HP was just one of three incidents last week (see the comprehensive list since 2005 here and more gory details here), and more may be in the offing.

Our friends in the federal government--not exactly a bastion of personal data protection--are at it again.

The Government Accountability Office says the IRS' IT security weaknesses "increase the risk that sensitive financial and taxpayer data will be inadequately protected against disclosure, modification, or loss, possibly without detection." Oh boy.

I've shared my recommendations on what companies need to do, mostly by putting the screws to their vendors, to protect themselves and their employee and customer data. What do you think needs to happen next?

Comment  | 
Print  | 
More Insights
Newest First  |  Oldest First  |  Threaded View
Threat Intel: Finding Balance in an Overcrowded Market
Kelly Sheridan, Staff Editor, Dark Reading,  4/23/2018
Coviello: Modern Security Threats are 'Less About the Techniques'
Kelly Sheridan, Staff Editor, Dark Reading,  4/24/2018
Register for Dark Reading Newsletters
White Papers
Current Issue
How to Cope with the IT Security Skills Shortage
Most enterprises don't have all the in-house skills they need to meet the rising threat from online attackers. Here are some tips on ways to beat the shortage.
Flash Poll
[Strategic Security Report] Navigating the Threat Intelligence Maze
[Strategic Security Report] Navigating the Threat Intelligence Maze
Most enterprises are using threat intel services, but many are still figuring out how to use the data they're collecting. In this Dark Reading survey we give you a look at what they're doing today - and where they hope to go.
Twitter Feed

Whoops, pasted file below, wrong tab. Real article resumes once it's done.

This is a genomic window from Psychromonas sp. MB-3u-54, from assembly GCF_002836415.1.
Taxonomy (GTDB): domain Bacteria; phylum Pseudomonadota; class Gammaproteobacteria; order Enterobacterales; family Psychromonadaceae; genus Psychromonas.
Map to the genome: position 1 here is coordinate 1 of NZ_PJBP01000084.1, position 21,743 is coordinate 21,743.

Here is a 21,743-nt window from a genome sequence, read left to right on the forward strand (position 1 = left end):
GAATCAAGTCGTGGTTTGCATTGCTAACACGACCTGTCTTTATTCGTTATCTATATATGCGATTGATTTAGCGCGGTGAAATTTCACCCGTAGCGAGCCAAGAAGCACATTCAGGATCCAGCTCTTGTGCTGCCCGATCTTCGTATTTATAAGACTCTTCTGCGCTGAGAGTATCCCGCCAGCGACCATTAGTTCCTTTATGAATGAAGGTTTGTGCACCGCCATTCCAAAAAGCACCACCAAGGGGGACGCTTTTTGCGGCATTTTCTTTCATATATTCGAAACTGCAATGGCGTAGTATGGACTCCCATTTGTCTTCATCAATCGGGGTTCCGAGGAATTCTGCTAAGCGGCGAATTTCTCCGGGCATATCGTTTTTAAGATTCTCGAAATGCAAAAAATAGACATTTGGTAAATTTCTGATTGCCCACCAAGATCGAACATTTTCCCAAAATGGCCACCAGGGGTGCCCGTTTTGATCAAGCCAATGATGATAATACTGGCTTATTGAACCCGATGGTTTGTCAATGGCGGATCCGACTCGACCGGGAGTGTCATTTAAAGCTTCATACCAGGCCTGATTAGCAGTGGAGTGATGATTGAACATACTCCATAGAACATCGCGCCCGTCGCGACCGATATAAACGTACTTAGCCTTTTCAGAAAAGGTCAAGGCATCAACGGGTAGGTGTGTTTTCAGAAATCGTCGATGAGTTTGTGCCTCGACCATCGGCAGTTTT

Dark Reading - Bug Report
Bug Report
Enterprise Vulnerabilities
From DHS/US-CERT's National Vulnerability Database
Published: 2017-05-09
NScript in mpengine in Microsoft Malware Protection Engine with Engine Version before 1.1.13704.0, as used in Windows Defender and other products, allows remote attackers to execute arbitrary code or cause a denial of service (type confusion and application crash) via crafted JavaScript code within ...

Published: 2017-05-08
unixsocket.c in lxterminal through 0.3.0 insecurely uses /tmp for a socket file, allowing a local user to cause a denial of service (preventing terminal launch), or possibly have other impact (bypassing terminal access control).

Published: 2017-05-08
A privilege escalation vulnerability in Brocade Fibre Channel SAN products running Brocade Fabric OS (FOS) releases earlier than v7.4.1d and v8.0.1b could allow an authenticated attacker to elevate the privileges of user accounts accessing the system via command line interface. With affected version...

Published: 2017-05-08
Improper checks for unusual or exceptional conditions in Brocade NetIron 05.8.00 and later releases up to and including 06.1.00, when the Management Module is continuously scanned on port 22, may allow attackers to cause a denial of service (crash and reload) of the management module.

Published: 2017-05-08
Nextcloud Server before 11.0.3 is vulnerable to an inadequate escaping leading to a XSS vulnerability in the search module. To be exploitable a user has to write or paste malicious content into the search dialogue.